“Why, did you and freak-girl have something
goin’ on? Need a new date for Homecoming now that NIAC’s locked her
up?”

Enquiring minds want to know.
My mind
was particularly interested, unfortunately.

“Thanks, but you’re not my type,” Dylan
sneered back at his friend.

“Ok, people, that’s enough,” Ms. Carter
finally gathered the courage to enter the conversation. “The topic
of Krista Pace is off-limits in this class. If you have questions
regarding her disap— If you have questions, you may take them to
Assistant Principal Sims—on your own time. Meanwhile, I believe we
have some oral presentations to hear today. Stacy, you can see me
after class about your project. Who wants to go first?”

Personally, I think the school system is
pretty messed up. I mean, if Krista had been hit by a bus or if
she’d died of some terminal disease she’d been bravely fighting in
secret for years, there’d be announcements, a moment of silence
over the PA, maybe a memorial assembly. And we’d probably have some
kind of shrine where people would leave pictures of Krista with
flowers and little teddy bears and stuff like that. Out front
somewhere where the TV news cameras could see it clearly, and give
it lots of attention, and call it a “makeshift memorial” fifteen
times a freakin’ day. Like you’ve got to spend $5000 on a friggin’
stone pillar or fountain with an engraved placard on it because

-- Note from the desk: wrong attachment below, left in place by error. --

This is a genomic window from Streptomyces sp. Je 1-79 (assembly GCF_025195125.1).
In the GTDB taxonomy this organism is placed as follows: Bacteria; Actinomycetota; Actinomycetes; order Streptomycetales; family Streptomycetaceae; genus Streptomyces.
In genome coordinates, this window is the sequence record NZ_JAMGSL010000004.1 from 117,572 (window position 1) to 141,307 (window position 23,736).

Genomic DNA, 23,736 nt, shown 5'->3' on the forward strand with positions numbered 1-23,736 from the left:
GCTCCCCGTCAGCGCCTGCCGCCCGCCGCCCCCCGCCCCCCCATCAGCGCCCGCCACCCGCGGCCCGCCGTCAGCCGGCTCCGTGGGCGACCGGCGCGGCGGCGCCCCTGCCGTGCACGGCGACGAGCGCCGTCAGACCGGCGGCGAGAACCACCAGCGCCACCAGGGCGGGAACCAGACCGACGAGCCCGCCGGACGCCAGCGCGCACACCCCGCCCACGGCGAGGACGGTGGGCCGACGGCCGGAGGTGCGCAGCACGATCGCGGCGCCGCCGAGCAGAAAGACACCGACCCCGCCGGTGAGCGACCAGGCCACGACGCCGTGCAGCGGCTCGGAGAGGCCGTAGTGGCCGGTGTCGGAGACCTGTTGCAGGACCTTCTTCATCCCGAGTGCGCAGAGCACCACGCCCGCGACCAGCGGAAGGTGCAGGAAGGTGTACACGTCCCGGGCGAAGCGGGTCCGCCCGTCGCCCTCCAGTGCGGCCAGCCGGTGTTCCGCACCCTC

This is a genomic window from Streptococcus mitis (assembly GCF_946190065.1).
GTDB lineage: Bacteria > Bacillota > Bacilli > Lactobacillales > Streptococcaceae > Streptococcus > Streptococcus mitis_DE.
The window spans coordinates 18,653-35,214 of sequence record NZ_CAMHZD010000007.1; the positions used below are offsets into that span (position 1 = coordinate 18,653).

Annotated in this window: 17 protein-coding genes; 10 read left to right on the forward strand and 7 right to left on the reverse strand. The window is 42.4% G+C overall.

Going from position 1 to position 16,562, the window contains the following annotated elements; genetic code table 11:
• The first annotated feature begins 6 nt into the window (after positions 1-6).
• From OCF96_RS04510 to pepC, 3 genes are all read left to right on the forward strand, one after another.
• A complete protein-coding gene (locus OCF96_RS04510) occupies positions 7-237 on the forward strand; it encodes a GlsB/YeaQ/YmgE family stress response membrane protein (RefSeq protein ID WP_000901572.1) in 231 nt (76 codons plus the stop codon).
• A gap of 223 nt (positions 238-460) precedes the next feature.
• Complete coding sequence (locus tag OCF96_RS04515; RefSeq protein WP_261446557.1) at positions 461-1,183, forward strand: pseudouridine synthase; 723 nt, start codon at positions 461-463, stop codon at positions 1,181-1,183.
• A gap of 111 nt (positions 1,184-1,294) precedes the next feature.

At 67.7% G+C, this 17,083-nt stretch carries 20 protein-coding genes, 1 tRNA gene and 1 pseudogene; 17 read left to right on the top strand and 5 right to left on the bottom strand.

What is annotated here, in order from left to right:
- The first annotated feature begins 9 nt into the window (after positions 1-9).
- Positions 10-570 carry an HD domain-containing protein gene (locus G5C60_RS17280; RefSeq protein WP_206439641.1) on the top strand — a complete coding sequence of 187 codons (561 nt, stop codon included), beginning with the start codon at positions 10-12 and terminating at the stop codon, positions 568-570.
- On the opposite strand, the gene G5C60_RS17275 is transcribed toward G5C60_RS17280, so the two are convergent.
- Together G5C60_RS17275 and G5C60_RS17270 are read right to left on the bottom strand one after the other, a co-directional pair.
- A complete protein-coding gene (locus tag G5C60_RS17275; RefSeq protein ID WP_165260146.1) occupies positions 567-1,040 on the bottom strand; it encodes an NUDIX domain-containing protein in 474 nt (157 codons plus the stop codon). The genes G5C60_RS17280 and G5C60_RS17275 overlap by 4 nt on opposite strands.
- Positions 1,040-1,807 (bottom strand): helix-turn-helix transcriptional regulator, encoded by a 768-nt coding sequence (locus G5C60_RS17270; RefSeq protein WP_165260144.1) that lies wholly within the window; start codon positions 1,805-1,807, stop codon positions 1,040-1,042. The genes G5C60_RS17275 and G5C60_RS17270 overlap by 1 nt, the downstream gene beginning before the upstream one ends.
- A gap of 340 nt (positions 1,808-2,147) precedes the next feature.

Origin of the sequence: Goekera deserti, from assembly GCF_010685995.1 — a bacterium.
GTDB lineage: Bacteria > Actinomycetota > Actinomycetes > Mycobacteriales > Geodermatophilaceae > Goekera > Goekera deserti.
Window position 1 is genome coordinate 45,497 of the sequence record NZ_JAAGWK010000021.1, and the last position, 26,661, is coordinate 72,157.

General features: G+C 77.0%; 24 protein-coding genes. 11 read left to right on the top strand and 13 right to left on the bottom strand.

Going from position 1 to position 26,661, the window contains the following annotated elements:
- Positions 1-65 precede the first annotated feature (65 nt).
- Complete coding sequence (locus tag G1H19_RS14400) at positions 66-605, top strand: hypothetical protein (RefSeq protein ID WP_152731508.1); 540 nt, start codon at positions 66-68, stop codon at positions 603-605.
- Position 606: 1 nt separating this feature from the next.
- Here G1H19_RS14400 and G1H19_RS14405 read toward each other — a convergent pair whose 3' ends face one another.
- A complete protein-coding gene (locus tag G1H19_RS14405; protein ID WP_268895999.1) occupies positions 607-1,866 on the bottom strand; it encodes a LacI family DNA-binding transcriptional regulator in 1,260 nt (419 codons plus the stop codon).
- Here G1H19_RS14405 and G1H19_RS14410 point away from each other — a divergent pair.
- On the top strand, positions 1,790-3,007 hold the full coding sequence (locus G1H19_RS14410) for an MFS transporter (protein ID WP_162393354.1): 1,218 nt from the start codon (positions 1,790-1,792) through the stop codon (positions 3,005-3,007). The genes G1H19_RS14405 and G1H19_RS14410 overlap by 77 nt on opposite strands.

anything else is just “makeshift”.

But I digress.

Maybe we’d have grief counseling to talk
about how she was just ripped from our lives, and we would never be
able to say goodbye. We’d talk about how we felt that she’d never
told us about this horrible disease she had, and if we’d known we
would have been nicer to her, and now we’d never have the
chance.

Because really, Krista was never coming back.
And what she had was a lot like a disease. Something she was born
with, something that couldn’t be cured, something very, very
bad.

What Krista Pace had was a Talent.

* * *

Joss

God save us from guidance counselors…

I swiped my sweaty palm down the front of the
vintage army field jacket I always wore before grabbing the
doorknob and letting myself into the guidance department office. I
handed my hall pass to the woman at the desk inside the door whose
name I’d never bothered to learn.

I absolutely hated it here.

“Jocelyn. Yes, Mr. Dobbs is waiting for you.
Go on in.”

I turned away and moved to the door, thinking
belatedly that I should have said thank you. Eye contact, a smile,
thank you. But I never was any good at that politeness stuff. I was